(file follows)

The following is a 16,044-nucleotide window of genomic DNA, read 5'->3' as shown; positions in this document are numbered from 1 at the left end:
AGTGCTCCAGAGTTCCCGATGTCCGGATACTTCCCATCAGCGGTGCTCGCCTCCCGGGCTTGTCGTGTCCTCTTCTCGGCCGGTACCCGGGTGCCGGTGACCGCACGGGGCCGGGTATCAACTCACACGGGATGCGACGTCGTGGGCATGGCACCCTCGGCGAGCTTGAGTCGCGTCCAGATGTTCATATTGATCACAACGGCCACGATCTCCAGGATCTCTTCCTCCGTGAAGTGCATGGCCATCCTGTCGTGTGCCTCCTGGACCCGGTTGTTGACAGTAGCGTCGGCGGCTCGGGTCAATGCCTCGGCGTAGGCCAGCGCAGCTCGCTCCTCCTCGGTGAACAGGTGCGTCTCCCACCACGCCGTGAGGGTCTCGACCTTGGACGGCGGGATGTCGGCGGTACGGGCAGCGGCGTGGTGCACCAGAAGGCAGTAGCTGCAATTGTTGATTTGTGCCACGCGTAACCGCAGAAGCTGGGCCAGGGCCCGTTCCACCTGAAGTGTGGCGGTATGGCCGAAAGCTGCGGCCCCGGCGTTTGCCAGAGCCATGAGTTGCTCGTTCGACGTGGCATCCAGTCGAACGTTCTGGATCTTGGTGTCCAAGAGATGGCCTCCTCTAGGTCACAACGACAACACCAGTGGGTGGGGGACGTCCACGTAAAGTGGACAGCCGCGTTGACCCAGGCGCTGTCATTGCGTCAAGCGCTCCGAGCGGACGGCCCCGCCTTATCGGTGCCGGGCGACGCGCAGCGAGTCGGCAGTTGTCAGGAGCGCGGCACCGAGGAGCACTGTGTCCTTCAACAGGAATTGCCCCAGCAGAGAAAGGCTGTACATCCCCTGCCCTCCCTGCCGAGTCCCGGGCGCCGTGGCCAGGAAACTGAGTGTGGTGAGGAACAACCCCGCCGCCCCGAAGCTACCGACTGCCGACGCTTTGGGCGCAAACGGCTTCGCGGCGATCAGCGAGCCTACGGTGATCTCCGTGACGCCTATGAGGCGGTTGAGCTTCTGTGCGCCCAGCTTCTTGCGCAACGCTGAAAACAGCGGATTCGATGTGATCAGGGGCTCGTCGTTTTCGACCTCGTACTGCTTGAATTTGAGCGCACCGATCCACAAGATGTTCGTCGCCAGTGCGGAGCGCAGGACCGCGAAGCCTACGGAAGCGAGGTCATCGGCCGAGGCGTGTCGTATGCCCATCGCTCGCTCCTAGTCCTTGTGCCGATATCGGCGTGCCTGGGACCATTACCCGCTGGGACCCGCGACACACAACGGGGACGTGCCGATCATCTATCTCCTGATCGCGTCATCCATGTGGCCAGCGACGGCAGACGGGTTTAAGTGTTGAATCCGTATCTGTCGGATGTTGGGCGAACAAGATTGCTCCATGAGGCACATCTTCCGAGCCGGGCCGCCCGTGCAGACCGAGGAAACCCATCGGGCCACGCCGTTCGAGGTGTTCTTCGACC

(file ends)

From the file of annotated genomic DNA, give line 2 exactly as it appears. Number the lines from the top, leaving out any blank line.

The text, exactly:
AGTGCTCCAGAGTTCCCGATGTCCGGATACTTCCCATCAGCGGTGCTCGCCTCCCGGGCTTGTCGTGTCCTCTTCTCGGCCGGTACCCGGGTGCCGGTGACCGCACGGGGCCGGGTATCAACTCACACGGGATGCGACGTCGTGGGCATGGCACCCTCGGCGAGCTTGAGTCGCGTCCAGATGTTCATATTGATCACAACGGCCACGATCTCCAGGATCTCTTCCTCCGTGAAGTGCATGGCCATCCTGTCGTGTGCCTCCTGGACCCGGTTGTTGACAGTAGCGTCGGCGGCTCGGGTCAATGCCTCGGCGTAGGCCAGCGCAGCTCGCTCCTCCTCGGTGAACAGGTGCGTCTCCCACCACGCCGTGAGGGTCTCGACCTTGGACGGCGGGATGTCGGCGGTACGGGCAGCGGCGTGGTGCACCAGAAGGCAGTAGCTGCAATTGTTGATTTGTGCCACGCGTAACCGCAGAAGCTGGGCCAGGGCCCGTTCCACCTGAAGTGTGGCGGTATGGCCGAAAGCTGCGGCCCCGGCGTTTGCCAGAGCCATGAGTTGCTCGTTCGACGTGGCATCCAGTCGAACGTTCTGGATCTTGGTGTCCAAGAGATGGCCTCCTCTAGGTCACAACGACAACACCAGTGGGTGGGGGACGTCCACGTAAAGTGGACAGCCGCGTTGACCCAGGCGCTGTCATTGCGTCAAGCGCTCCGAGCGGACGGCCCCGCCTTATCGGTGCCGGGCGACGCGCAGCGAGTCGGCAGTTGTCAGGAGCGCGGCACCGAGGAGCACTGTGTCCTTCAACAGGAATTGCCCCAGCAGAGAAAGGCTGTACATCCCCTGCCCTCCCTGCCGAGTCCCGGGCGCCGTGGCCAGGAAACTGAGTGTGGTGAGGAACAACCCCGCCGCCCCGAAGCTACCGACTGCCGACGCTTTGGGCGCAAACGGCTTCGCGGCGATCAGCGAGCCTACGGTGATCTCCGTGACGCCTATGAGGCGGTTGAGCTTCTGTGCGCCCAGCTTCTTGCGCAACGCTGAAAACAGCGGATTCGATGTGATCAGGGGCTCGTCGTTTTCGACCTCGTACTGCTTGAATTTGAGCGCACCGATCCACAAGATGTTCGTCGCCAGTGCGGAGCGCAGGACCGCGAAGCCTACGGAAGCGAGGTCATCGGCCGAGGCGTGTCGTATGCCCATCGCTCGCTCCTAGTCCTTGTGCCGATATCGGCGTGCCTGGGACCATTACCCGCTGGGACCCGCGACACACAACGGGGACGTGCCGATCATCTATCTCCTGATCGCGTCATCCATGTGGCCAGCGACGGCAGACGGGTTTAAGTGTTGAATCCGTATCTGTCGGATGTTGGGCGAACAAGATTGCTCCATGAGGCACATCTTCCGAGCCGGGCCGCCCGTGCAGACCGAGGAAACCCATCGGGCCACGCCGTTCGAGGTGTTCTTCGACC